Pollution and man-made waste are in the news, and with good reason. Waste management has become a global problem that needs cooperation to solve. We at All In Packaging are always interested in innovative solutions to lessen plastic waste. When it comes to plastic bottles, one of the surprising outcomes has been the way inventive industries have recycled discarded plastics into fabrics and clothing. It is a little known fact that bottles made of polyethylene terephthalate (PET, sometimes called PETE) can be, through a long process, recycled into clothing items you might find on the high street or mall.
It all starts with community recycling programs through which plastic can be collected in bulk. At the recycling center, the bottles are shredded to set free any spare liquid that may be leftover in the plastic bottles. The shredded bottles are then shipped to processing centers locally and worldwide, with manufacturing giant China being the main destination.
The first step to turning the commodity into textiles is to sort the clear from colored plastic. Clear plastics are what is needed for white fabric or fabric that can be dyed. The plastic is then separated from bottle caps and any remaining labeling through different stages of washing. The clear plastic shreds are then dried over the course of many hours in huge ovens.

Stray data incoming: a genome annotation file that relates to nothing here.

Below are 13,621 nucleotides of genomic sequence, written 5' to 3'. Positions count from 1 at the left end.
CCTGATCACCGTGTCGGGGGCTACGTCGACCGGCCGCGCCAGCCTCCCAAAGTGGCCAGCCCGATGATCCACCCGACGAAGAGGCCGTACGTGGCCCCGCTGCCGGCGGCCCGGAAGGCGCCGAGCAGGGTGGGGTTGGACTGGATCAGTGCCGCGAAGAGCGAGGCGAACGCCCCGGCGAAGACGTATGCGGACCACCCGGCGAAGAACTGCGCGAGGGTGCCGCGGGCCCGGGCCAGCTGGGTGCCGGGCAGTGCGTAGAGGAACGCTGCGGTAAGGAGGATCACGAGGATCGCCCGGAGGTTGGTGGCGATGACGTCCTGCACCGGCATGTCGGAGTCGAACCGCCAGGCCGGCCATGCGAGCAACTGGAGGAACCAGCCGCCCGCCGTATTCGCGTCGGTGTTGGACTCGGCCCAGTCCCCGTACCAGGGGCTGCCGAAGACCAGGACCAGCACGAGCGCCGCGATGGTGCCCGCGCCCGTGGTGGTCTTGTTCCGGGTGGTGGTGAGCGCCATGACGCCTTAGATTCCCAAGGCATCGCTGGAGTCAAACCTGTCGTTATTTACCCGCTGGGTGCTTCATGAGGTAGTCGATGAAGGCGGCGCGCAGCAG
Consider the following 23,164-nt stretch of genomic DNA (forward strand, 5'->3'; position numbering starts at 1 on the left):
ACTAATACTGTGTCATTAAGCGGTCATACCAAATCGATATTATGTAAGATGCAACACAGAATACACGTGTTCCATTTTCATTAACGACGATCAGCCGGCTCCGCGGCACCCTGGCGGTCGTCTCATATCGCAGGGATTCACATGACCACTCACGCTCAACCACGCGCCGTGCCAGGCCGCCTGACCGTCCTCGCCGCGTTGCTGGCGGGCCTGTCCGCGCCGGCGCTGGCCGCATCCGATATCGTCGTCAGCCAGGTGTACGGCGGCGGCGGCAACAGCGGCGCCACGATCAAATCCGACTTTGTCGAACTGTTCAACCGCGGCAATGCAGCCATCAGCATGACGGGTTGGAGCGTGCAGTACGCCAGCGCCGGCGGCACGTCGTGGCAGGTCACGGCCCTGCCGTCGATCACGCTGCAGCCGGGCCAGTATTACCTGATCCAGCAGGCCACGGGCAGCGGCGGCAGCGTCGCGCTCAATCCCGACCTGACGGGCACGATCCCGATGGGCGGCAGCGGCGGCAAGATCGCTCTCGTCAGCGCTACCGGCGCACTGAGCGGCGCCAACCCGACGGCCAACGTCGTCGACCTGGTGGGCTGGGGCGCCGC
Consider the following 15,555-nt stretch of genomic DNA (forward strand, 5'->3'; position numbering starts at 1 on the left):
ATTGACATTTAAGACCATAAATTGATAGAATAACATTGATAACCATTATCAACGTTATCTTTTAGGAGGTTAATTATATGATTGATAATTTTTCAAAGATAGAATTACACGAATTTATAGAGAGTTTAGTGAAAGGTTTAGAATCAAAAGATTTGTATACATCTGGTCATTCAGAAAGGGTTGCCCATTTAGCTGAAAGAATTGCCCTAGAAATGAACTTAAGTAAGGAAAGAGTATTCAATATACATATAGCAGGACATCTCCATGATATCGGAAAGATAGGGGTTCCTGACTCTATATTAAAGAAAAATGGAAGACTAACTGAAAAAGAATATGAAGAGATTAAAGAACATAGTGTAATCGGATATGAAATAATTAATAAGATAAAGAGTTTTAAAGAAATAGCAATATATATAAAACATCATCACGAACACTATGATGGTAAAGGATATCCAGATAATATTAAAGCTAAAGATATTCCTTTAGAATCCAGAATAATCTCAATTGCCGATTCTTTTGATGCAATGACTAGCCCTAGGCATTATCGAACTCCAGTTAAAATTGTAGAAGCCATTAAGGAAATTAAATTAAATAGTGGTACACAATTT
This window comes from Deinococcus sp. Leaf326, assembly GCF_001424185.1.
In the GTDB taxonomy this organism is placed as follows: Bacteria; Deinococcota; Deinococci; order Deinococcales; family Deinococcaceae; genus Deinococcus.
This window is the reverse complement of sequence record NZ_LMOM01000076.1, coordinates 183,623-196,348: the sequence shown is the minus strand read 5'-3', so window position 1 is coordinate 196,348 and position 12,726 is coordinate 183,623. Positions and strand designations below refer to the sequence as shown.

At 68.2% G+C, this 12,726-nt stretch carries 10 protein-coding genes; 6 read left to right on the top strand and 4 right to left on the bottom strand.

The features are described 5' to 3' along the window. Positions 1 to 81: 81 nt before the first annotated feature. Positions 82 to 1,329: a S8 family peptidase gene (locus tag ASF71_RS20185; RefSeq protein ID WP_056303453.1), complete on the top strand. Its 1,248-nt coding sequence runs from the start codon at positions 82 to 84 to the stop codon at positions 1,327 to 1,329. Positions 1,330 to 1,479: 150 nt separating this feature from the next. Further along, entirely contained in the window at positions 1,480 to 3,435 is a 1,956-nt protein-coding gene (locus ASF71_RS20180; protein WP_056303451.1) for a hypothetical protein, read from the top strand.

Once dry, the material is heated to its melting point, then forced through a sieve, which turns the mass into plastic thread. The thread is then heated and bound together for strength. This bonded material is then ripped apart into a plastic fluff, which is bailed up and sent to another factory.
The material again goes through a process that will eventually yield usable thread. Miles and miles of thread, collected on bobbins. This is then woven into polyester fabric, then put through a softening process. At that point it is finally ready to be sent to manufacturers, where it will be made into clothing to be sold around the world. So when it comes to plastic waste, remember that people are endlessly industrious. If necessity is the mother of invention, that mother may be wearing a top made of recycled plastic bottles.